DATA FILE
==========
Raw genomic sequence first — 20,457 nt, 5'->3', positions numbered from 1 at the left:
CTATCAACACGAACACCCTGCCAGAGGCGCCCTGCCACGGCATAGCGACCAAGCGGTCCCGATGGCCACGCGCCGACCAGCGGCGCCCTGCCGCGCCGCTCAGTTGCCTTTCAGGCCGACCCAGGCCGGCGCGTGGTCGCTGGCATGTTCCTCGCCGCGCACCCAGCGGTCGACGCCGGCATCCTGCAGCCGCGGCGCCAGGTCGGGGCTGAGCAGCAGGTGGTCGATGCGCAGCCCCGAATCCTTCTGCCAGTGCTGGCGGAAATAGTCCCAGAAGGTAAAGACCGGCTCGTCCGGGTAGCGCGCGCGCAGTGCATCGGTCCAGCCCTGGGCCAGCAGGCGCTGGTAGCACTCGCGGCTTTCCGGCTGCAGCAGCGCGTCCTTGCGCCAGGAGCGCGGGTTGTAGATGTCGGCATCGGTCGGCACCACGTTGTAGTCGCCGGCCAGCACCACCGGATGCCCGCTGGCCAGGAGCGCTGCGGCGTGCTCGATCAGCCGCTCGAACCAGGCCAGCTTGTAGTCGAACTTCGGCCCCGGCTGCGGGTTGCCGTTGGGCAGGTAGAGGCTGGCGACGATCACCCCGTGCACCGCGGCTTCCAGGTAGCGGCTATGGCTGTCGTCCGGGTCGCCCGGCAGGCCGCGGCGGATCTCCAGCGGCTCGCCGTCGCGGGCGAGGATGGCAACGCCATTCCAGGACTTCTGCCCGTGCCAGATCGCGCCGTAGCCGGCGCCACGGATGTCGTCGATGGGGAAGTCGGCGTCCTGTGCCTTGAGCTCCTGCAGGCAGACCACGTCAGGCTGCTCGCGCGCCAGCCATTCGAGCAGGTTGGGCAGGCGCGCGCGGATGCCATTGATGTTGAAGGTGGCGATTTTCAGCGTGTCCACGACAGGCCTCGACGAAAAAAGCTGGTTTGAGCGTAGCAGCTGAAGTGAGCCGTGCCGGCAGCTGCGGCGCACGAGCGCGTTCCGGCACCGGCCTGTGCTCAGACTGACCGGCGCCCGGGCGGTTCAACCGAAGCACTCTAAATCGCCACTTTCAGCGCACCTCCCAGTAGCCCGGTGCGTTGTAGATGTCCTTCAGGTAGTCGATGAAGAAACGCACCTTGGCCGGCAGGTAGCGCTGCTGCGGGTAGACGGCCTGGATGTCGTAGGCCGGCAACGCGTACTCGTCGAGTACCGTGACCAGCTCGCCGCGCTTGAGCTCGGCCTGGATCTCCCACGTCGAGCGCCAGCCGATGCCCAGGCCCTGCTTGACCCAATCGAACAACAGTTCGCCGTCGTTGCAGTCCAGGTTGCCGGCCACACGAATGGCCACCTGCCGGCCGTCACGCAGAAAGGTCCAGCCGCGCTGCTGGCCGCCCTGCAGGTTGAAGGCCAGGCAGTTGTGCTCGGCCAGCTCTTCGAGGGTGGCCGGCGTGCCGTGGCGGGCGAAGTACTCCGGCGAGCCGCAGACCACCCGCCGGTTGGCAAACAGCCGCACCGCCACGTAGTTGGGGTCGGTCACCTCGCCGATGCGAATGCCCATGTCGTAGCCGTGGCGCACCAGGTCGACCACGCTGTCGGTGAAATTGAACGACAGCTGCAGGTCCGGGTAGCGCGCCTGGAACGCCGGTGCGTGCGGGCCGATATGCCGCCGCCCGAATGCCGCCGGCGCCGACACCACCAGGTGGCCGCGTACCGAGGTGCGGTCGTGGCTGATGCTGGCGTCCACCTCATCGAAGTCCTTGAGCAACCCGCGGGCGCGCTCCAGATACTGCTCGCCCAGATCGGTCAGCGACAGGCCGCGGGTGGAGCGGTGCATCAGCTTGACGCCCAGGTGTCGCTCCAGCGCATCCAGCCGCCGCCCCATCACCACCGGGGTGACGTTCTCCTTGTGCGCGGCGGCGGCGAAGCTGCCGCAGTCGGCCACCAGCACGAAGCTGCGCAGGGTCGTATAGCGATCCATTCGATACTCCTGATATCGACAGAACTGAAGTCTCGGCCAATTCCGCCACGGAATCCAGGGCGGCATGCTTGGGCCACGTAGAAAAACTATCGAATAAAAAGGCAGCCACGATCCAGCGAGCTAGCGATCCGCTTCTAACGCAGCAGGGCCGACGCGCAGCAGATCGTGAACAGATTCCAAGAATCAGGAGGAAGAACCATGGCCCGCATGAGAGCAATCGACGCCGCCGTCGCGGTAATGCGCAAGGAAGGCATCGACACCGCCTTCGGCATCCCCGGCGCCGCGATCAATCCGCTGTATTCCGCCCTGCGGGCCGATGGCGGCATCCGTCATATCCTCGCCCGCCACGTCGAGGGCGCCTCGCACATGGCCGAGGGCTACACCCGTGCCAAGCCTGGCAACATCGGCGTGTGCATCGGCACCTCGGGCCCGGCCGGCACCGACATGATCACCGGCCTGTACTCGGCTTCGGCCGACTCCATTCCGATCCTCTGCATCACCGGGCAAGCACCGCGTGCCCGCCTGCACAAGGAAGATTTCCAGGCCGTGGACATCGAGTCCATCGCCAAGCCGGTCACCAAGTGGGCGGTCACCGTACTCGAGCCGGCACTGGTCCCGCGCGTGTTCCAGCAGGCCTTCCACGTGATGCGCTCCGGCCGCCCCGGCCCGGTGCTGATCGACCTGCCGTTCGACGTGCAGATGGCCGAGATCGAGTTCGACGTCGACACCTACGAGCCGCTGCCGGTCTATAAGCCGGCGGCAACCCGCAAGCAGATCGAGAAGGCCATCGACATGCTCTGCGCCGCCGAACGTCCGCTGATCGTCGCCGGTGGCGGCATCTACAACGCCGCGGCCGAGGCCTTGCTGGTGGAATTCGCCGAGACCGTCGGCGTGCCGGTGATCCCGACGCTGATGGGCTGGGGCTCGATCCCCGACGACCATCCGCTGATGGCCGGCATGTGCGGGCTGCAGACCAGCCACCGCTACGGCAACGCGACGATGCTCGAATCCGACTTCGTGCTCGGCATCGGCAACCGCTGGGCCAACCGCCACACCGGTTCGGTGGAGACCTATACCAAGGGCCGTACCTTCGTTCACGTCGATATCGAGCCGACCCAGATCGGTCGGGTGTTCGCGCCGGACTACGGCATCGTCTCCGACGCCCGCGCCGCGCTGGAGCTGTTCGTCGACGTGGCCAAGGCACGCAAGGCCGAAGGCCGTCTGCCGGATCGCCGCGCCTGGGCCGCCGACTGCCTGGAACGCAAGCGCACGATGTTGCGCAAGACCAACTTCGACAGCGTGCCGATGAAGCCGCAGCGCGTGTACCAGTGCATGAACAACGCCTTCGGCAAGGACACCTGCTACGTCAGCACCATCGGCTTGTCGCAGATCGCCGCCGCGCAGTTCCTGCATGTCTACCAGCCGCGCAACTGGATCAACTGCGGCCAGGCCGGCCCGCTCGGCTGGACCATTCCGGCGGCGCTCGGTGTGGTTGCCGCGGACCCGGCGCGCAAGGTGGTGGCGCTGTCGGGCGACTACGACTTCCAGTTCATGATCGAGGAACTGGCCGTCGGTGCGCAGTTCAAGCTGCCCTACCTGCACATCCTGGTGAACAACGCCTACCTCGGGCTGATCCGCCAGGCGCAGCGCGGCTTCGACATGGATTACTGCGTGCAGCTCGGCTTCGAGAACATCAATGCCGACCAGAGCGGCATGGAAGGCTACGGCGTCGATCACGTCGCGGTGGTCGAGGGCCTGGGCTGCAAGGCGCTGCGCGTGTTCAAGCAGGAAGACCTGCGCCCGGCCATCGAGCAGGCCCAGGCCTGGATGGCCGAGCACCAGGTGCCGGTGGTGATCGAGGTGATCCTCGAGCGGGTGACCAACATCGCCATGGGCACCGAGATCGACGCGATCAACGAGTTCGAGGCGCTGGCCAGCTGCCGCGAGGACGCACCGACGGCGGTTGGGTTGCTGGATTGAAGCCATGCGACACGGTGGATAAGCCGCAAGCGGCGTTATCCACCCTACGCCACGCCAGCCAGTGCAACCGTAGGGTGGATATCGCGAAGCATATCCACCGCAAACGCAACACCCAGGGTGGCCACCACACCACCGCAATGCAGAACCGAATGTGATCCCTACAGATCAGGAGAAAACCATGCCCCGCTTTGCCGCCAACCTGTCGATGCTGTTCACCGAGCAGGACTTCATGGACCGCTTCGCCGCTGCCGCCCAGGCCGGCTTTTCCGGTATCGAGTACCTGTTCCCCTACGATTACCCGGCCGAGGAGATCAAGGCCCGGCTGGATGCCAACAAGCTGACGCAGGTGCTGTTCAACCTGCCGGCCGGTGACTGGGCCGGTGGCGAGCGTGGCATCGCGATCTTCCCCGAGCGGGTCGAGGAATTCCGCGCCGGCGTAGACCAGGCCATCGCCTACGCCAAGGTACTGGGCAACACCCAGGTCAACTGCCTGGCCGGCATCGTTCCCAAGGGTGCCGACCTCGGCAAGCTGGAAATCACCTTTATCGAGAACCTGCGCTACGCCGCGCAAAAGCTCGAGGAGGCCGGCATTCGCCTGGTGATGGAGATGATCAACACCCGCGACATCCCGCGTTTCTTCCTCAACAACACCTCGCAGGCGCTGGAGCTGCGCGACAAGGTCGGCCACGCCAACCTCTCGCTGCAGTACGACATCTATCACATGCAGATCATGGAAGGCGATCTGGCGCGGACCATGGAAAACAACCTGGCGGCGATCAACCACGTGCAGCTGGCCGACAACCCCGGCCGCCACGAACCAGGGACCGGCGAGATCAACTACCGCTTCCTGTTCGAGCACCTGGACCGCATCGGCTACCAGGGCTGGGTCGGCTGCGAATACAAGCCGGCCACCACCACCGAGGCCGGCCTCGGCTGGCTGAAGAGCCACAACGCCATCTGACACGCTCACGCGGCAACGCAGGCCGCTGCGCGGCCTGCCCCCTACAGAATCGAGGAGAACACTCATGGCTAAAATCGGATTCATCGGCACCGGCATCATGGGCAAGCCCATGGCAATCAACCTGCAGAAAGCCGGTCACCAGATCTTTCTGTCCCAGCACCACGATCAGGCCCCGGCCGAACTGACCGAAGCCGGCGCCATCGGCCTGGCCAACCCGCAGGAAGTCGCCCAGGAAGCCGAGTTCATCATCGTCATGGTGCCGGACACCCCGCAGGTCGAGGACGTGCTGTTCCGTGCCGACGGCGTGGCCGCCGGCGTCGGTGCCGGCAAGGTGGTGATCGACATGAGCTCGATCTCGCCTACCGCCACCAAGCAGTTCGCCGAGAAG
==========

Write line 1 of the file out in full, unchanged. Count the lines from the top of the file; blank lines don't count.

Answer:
Raw genomic sequence first — 20,457 nt, 5'->3', positions numbered from 1 at the left: